Posts Tagged ‘climate change vulnerabilty’

The decimation of Madagascar’s rainforest habitat

Monday, December 23rd, 2019

It is honestly with sadness that I announce our new publication on the fate of Madagscar’s rainforest habitat in Nature Climate Change. Modeling deforestation assuming the lowest rate of deforestation across the period 2000-2014, I could only get the rainforest to last to the 2070s… and the highest rate of loss occurred in 2018, outside the time period over which I had data. The slight hope is that protected areas are deforested at a slower rate, and if were to (unrealistically) assume no new deforestation in these areas, then some rainforest habitat would remain.

Morelli*, T.L., Smith*, A.B., Mancini, A.N., Balko, E. A., Borgenson, C., Dolch, R., Farris, Z., Federman, S., Golden, C.D., Holmes, S., Irwin, M., Jacobs, R.L., Johnson, S., King, T., Lehman, S., Louis, E.E. Jr., Murphy, A., Randriahaingo, H.N.T., Lucien, Randriannarimanana, H.L.L., Ratsimbazafy, J., Razafindratsima, O.H., and Baden, A.L. 2019. The fate of Madagascar’s rainforest habitat. Nature Climate Change 10:89-96. * Equal contribution. (article | “behind the paper” | Washington Post | National Geographic | The Conversation | ScienceDaily)


Friday, July 8th, 2016

CliffhangerI think I was on a long-haul flight across the Pacific when I succumbed to jet-lag induced doldrums and watched Sylvester Stallone’s Cliffhanger which stars him (surprise) as a mountaineer who gets himself out of a dastardly plot by climbing around and flexing his muscles. So if there’s a Rocky of the rare plant world, it’s Appalachian avens, or Geum radiatum.

Like Stallone, Geum likes to hang on cliffs in the Southern Appalachians. And talk about hang!  Eric Menges sent me a few photos of their field work–they use ladders to census the populations.  Now there are also a few populations found on so-called grassy balds (I am fond of this name), but the cliffside populations tend to be more common.  And these cliffs occur at high elevations where the distinction between cloud and mist dissipates.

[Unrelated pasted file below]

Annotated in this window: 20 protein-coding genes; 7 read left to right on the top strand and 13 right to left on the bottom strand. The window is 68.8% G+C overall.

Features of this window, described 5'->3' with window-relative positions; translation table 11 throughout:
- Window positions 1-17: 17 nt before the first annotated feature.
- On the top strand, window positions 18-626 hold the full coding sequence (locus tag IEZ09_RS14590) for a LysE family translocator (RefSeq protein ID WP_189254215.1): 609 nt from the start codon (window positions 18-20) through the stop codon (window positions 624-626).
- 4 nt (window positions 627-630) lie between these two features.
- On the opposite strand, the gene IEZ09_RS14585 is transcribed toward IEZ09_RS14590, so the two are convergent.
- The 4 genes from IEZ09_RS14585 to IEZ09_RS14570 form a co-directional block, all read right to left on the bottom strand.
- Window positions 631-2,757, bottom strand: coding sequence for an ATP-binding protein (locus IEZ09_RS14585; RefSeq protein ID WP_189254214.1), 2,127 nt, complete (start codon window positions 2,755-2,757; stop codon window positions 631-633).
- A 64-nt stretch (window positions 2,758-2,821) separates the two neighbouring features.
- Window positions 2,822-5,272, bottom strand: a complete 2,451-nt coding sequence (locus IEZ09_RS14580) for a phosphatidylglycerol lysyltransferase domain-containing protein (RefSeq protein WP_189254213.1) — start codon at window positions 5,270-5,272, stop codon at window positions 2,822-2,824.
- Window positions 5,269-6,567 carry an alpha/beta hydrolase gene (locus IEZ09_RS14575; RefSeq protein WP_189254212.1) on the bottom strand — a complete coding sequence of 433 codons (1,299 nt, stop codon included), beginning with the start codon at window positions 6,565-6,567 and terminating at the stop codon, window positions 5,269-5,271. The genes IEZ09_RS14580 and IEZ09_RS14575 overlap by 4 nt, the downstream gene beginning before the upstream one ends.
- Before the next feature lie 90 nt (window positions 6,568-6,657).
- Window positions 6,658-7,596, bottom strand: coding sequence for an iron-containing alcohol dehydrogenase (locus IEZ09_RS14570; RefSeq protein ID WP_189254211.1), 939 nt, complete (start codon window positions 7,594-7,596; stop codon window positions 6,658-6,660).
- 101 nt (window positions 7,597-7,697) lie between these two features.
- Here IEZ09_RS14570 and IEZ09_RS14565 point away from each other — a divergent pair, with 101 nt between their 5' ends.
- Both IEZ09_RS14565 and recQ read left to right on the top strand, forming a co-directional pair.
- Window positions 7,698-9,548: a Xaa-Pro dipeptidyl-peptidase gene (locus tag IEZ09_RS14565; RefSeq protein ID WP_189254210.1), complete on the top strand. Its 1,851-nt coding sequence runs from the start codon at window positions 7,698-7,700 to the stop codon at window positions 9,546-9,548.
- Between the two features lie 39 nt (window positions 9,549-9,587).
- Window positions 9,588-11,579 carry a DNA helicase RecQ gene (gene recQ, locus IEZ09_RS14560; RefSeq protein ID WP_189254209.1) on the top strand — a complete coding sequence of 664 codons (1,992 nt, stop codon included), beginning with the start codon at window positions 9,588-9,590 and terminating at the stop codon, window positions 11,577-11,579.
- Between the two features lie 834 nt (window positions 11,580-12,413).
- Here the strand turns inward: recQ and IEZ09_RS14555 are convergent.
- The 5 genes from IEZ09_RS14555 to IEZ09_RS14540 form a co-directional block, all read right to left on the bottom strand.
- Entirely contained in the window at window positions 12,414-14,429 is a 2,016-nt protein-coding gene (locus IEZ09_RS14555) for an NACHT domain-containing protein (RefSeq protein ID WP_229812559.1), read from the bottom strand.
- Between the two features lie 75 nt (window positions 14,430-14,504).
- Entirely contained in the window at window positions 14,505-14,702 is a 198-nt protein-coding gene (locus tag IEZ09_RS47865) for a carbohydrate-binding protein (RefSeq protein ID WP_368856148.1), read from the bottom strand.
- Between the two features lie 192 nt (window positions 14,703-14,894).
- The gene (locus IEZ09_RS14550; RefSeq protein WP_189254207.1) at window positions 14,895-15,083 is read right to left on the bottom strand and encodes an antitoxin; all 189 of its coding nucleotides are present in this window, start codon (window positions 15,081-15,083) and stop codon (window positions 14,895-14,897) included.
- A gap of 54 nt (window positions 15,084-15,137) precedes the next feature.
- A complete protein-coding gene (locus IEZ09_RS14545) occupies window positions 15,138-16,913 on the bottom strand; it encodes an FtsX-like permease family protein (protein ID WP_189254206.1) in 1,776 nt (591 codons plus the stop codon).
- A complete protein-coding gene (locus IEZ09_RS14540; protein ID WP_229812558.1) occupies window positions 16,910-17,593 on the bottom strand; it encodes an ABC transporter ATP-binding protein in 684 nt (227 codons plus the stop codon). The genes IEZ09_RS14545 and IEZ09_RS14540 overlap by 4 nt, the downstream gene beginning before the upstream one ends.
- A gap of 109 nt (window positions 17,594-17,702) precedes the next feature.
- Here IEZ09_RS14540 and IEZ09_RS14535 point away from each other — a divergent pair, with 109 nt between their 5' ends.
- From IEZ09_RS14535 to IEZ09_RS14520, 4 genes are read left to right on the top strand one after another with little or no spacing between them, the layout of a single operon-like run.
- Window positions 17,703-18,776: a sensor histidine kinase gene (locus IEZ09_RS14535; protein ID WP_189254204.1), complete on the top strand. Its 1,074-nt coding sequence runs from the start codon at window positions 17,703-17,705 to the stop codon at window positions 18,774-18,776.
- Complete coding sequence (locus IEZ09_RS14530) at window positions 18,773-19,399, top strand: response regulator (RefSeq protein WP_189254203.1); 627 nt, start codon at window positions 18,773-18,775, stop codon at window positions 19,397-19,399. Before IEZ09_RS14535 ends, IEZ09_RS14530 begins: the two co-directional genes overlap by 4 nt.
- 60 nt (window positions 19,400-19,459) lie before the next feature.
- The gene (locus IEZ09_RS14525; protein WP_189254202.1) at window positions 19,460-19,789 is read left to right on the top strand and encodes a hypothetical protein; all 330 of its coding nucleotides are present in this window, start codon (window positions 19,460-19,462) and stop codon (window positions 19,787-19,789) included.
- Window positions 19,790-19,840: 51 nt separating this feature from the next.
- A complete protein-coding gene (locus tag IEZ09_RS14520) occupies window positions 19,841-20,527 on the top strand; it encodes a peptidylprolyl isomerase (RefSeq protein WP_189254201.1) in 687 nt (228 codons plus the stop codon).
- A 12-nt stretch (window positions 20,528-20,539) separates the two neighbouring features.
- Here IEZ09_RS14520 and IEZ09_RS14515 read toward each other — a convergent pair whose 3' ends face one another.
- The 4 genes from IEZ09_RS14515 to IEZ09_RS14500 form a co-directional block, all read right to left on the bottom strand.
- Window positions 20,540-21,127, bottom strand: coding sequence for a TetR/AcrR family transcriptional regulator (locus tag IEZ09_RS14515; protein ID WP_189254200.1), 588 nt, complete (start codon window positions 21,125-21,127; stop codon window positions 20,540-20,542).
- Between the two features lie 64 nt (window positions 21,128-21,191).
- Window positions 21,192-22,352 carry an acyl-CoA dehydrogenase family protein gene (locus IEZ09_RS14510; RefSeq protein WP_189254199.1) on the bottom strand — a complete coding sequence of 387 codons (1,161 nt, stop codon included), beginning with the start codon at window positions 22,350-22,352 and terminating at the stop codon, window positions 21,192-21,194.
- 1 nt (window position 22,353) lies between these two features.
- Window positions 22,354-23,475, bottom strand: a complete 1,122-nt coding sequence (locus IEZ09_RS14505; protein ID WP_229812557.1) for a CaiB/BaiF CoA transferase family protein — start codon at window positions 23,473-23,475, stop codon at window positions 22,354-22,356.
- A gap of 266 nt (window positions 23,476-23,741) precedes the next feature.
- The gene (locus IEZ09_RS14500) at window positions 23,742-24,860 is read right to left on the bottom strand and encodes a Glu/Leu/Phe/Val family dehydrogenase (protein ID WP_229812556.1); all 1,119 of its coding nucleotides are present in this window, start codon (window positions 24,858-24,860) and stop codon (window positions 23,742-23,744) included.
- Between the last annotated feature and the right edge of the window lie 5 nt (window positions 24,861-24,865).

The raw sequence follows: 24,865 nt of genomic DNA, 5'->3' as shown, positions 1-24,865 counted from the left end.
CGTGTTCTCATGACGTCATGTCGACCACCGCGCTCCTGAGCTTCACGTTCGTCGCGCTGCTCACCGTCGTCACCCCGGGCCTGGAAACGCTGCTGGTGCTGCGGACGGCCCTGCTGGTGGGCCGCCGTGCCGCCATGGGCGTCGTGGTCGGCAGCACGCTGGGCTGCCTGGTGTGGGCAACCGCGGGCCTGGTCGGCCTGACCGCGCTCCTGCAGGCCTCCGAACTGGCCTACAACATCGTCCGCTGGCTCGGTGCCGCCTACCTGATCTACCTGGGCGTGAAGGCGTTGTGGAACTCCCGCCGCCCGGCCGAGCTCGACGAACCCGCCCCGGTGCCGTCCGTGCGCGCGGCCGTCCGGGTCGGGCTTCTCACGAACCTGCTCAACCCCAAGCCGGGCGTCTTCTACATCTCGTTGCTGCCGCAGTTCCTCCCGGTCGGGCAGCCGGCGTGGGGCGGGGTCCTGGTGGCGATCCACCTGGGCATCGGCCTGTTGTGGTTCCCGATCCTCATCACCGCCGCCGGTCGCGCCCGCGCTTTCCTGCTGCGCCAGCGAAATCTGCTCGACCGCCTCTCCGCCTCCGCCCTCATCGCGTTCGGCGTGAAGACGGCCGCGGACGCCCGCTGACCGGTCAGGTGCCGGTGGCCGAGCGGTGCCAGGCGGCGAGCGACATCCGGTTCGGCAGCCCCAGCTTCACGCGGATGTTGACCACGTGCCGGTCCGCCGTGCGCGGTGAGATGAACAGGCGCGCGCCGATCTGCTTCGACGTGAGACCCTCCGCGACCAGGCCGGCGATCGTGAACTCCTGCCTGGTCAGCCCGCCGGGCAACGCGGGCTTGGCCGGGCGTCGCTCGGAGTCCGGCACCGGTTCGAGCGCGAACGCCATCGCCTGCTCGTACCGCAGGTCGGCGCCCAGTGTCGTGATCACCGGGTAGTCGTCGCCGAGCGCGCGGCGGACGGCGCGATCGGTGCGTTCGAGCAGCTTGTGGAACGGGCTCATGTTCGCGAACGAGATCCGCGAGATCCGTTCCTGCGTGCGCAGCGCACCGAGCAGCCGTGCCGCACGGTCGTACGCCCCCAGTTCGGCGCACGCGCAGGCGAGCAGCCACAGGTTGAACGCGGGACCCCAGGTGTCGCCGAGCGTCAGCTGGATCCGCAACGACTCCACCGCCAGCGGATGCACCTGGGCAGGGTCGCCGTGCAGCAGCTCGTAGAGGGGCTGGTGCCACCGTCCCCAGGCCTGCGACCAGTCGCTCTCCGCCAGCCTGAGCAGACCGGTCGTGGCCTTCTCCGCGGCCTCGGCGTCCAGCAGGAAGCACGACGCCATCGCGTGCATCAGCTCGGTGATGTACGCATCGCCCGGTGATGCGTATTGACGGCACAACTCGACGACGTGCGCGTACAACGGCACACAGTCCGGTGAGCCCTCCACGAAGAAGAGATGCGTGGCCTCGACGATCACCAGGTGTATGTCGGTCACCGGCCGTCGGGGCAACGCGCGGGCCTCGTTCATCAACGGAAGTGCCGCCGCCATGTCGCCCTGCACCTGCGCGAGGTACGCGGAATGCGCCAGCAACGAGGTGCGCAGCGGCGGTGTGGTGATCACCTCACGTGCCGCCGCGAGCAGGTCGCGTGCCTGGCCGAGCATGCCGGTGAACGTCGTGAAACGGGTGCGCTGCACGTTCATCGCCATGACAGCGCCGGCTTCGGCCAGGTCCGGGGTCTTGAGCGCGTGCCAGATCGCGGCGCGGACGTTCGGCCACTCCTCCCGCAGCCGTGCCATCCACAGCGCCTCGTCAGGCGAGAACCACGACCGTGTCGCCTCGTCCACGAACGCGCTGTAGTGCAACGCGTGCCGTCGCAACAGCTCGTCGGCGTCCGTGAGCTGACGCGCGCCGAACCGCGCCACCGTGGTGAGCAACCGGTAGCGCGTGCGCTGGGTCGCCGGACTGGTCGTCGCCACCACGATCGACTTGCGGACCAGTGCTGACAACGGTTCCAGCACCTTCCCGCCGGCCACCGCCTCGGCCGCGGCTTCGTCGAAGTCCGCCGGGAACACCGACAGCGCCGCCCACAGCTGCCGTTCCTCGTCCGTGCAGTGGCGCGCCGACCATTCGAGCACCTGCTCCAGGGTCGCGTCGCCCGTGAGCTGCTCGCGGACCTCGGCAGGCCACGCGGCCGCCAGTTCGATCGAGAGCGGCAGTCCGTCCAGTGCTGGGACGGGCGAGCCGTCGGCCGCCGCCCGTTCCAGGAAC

Geum radiatum

Geum radiatum (Wikimedia)

And like Stallone Geum is threatened–so much so it’s listed on the US Endangered Species Act.  In fact Pedro Quintana-Ascencio‘s models predict that the overall growth rate of the populations for which they have census data is currently below replacement level.  But–intriguingly–growth rate is highly positively linked to relative humidity.

Which is really cool in a technical way–because I was able to extract coarse-scale humidity data from the ClimateNA dataset, then relate this to their fine-scale measurements.  And this in turn allowed Pedro to predict population growth rates under future scenarios of climate change.


“Hang in there, Geum!”

Alas, Geum needs a strongman like Stallone… even though we predicted relative humidity will drop by just a few percent, that’s enough to exacerbate the species’ current downward trajectory.  It’s a slow fall, but it’s still a fall.



Ulrey, C., Quiantana-Ascencio, P.F., Kauffman, G., Smith, A.B., and Menges, E.S.  2016.  Life at the top: Long-term demography, microclimatic refugia, and responses to climate change for a high-elevation southern Appalachian endemic plant.  Biological Conservation 200:80-92. (article page)